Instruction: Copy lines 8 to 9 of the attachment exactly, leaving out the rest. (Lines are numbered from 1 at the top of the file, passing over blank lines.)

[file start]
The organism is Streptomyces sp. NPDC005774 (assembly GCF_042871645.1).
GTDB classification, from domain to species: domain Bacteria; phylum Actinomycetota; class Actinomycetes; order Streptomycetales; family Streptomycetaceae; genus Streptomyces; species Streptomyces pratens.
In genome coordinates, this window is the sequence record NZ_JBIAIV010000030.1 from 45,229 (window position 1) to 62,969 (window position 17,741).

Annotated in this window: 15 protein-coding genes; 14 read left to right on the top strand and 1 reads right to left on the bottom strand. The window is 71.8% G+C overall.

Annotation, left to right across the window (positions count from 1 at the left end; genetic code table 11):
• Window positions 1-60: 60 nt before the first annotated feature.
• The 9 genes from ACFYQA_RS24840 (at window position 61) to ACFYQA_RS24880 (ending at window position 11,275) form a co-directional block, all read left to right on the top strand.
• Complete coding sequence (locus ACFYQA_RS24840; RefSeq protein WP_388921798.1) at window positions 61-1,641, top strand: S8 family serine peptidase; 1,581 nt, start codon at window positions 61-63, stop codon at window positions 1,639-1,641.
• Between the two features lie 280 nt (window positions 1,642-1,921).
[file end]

• Complete coding sequence (locus ACFYQA_RS24840; RefSeq protein WP_388921798.1) at window positions 61-1,641, top strand: S8 family serine peptidase; 1,581 nt, start codon at window positions 61-63, stop codon at window positions 1,639-1,641.
• Between the two features lie 280 nt (window positions 1,642-1,921).